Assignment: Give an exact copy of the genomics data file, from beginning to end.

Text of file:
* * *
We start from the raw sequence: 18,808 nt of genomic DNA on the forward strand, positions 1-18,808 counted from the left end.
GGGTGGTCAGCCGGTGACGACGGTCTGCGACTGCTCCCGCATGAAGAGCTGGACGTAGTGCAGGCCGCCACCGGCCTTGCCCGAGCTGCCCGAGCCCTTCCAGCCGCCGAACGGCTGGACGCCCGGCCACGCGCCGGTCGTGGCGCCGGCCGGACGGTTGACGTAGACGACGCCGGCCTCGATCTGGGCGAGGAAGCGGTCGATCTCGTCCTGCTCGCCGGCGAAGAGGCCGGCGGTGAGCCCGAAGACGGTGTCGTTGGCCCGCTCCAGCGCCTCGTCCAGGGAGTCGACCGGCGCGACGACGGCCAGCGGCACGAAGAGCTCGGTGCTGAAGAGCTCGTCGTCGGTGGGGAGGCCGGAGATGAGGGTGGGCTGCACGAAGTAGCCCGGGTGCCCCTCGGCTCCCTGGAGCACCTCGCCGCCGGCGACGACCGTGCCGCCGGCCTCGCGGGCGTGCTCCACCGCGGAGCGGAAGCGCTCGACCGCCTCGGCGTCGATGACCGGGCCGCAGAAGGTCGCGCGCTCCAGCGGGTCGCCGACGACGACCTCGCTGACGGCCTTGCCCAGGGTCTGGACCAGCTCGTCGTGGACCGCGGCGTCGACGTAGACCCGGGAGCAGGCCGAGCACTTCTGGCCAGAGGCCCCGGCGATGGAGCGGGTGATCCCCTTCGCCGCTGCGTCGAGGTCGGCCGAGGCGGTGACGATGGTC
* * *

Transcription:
We start from the raw sequence: 18,808 nt of genomic DNA on the forward strand, positions 1-18,808 counted from the left end.
GGGTGGTCAGCCGGTGACGACGGTCTGCGACTGCTCCCGCATGAAGAGCTGGACGTAGTGCAGGCCGCCACCGGCCTTGCCCGAGCTGCCCGAGCCCTTCCAGCCGCCGAACGGCTGGACGCCCGGCCACGCGCCGGTCGTGGCGCCGGCCGGACGGTTGACGTAGACGACGCCGGCCTCGATCTGGGCGAGGAAGCGGTCGATCTCGTCCTGCTCGCCGGCGAAGAGGCCGGCGGTGAGCCCGAAGACGGTGTCGTTGGCCCGCTCCAGCGCCTCGTCCAGGGAGTCGACCGGCGCGACGACGGCCAGCGGCACGAAGAGCTCGGTGCTGAAGAGCTCGTCGTCGGTGGGGAGGCCGGAGATGAGGGTGGGCTGCACGAAGTAGCCCGGGTGCCCCTCGGCTCCCTGGAGCACCTCGCCGCCGGCGACGACCGTGCCGCCGGCCTCGCGGGCGTGCTCCACCGCGGAGCGGAAGCGCTCGACCGCCTCGGCGTCGATGACCGGGCCGCAGAAGGTCGCGCGCTCCAGCGGGTCGCCGACGACGACCTCGCTGACGGCCTTGCCCAGGGTCTGGACCAGCTCGTCGTGGACCGCGGCGTCGACGTAGACCCGGGAGCAGGCCGAGCACTTCTGGCCAGAGGCCCCGGCGATGGAGCGGGTGATCCCCTTCGCCGCTGCGTCGAGGTCGGCCGAGGCGGTGACGATGGTC